Big League Stew
- Yahoo Sports Staff at Big League Stew50 mins ago
The holidays are upon us. On Thanksgiving, we here at The Stew have a lot to be thankful for. While baseball isn't currently on television, the game appears to be stronger than ever. The rookie class was fantastic, Clayton Kershaw struck out 300 hitters and the Chicago Cubs are actually contenders again.
This being The Stew, though, we decided to take a different route to the latest Roundtable. Instead of telling you what we're thankful for, we're focusing on the biggest turkeys in the game. By that, we mean "a stupid, foolish or inept person."
We're sure you readers will have some opinions on this particular topic, so feel free to share them in the comments. With that said ... here we go:
- Mark Townsend at Big League Stew2 hrs ago
It's that time of year again: Thanksgiving!
The meaning of Thanksgiving is self-explanatory. It's a day to celebrate all that we're thankful for in life, with the added perks of gathering with friends and family to share laughs, eat turkey sandwiches and watch wall-to-wall football coverage.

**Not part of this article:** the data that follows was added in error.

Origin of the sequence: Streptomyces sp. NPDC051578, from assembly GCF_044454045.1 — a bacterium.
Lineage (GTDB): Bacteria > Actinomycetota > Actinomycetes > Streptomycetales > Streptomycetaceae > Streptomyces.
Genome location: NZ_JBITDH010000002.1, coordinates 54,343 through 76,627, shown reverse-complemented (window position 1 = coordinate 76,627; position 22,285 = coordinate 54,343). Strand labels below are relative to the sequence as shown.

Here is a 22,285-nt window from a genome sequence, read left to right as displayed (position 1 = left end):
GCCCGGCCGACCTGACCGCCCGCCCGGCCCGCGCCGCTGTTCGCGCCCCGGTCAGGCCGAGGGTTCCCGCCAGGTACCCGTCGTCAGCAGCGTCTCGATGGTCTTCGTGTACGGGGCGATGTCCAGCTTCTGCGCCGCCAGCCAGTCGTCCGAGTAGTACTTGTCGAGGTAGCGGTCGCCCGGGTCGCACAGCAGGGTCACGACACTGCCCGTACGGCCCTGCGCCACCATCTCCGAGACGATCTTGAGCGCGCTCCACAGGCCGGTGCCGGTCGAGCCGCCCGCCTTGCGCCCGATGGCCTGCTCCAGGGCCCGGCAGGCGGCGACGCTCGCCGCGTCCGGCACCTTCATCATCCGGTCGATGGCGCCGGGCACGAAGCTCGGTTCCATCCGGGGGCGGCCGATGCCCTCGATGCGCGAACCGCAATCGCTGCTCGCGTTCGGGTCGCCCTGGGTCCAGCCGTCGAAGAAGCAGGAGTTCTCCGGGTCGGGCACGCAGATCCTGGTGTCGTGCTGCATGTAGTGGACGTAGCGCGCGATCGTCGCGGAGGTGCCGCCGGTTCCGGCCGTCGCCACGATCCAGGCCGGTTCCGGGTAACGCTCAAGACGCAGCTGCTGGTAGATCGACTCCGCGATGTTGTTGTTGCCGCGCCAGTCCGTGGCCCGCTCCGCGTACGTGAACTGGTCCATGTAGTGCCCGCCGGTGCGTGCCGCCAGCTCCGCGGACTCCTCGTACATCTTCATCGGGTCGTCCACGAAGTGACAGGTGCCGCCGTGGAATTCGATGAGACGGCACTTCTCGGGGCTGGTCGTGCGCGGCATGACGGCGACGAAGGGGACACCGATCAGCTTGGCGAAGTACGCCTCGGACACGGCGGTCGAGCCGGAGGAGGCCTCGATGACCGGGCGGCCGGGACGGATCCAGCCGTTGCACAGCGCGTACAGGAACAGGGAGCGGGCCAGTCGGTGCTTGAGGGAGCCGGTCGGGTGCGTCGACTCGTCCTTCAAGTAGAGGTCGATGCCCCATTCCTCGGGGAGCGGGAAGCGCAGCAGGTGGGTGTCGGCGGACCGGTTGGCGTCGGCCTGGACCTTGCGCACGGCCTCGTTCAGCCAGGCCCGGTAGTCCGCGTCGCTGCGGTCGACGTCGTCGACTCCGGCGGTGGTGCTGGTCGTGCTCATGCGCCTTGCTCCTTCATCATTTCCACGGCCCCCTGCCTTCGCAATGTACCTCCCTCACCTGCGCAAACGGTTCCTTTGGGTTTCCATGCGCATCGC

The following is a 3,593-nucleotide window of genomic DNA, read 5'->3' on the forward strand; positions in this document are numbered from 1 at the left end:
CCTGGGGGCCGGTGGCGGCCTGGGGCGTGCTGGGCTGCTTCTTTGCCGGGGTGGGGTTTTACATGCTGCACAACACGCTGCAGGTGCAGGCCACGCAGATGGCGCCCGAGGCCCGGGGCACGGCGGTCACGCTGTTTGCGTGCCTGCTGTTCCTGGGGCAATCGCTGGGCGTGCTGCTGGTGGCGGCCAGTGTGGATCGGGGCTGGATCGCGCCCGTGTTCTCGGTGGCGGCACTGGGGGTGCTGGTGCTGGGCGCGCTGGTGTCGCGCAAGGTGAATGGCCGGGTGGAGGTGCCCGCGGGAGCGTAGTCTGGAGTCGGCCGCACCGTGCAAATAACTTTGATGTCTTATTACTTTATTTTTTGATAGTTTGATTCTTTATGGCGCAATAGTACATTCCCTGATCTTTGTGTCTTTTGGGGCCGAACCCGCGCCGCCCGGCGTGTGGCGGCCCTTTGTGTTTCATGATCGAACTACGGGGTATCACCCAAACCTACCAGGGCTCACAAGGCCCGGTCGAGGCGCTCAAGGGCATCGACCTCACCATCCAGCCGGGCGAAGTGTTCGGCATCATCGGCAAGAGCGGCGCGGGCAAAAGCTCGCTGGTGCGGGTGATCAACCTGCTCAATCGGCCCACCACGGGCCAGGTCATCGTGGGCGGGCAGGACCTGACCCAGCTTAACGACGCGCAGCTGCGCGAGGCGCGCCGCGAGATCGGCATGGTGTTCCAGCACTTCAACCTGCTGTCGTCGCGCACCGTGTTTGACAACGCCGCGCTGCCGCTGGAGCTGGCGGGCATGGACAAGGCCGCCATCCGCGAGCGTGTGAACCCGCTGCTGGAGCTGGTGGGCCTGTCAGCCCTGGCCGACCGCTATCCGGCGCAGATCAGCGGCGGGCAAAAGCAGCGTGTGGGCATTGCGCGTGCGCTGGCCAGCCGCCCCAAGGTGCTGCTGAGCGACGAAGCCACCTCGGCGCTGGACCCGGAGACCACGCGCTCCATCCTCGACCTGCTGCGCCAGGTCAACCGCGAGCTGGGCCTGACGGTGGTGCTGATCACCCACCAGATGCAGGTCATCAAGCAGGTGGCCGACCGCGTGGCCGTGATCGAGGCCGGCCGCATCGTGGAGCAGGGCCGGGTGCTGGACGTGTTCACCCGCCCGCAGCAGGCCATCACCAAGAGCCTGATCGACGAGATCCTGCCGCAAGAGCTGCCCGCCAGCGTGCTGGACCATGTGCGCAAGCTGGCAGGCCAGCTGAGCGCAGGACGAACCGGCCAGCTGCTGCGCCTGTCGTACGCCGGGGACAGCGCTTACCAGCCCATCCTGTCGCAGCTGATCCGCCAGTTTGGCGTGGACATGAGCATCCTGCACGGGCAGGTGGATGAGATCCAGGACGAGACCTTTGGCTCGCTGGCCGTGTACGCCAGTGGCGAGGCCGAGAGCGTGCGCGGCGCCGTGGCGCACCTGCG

All of that sounds perfect, unless of course you're a baseball fan craving nachos, hot dogs, peanuts and actual baseball providing an escape. Sorry, folks, that's not how it works. Thanksgiving will do little to satisfy those cravings. Instead, you'll be stuck with Joe Buck and Phil Simms as background noise, and you'll be reminded how far removed we are from the World Series, and how far we still are from spring training.
The reality is, dedicated fans of our national pastime are firmly entrenched in no man's land, and there's still no light at the end of the tunnel. It's all about getting through another day, and in this case there's no escape from football's powerful clutches. That is, unless you follow our helpful suggestions to create that escape while fulfilling all of the expected obligations.
- Mark Townsend at Big League Stew11 hrs ago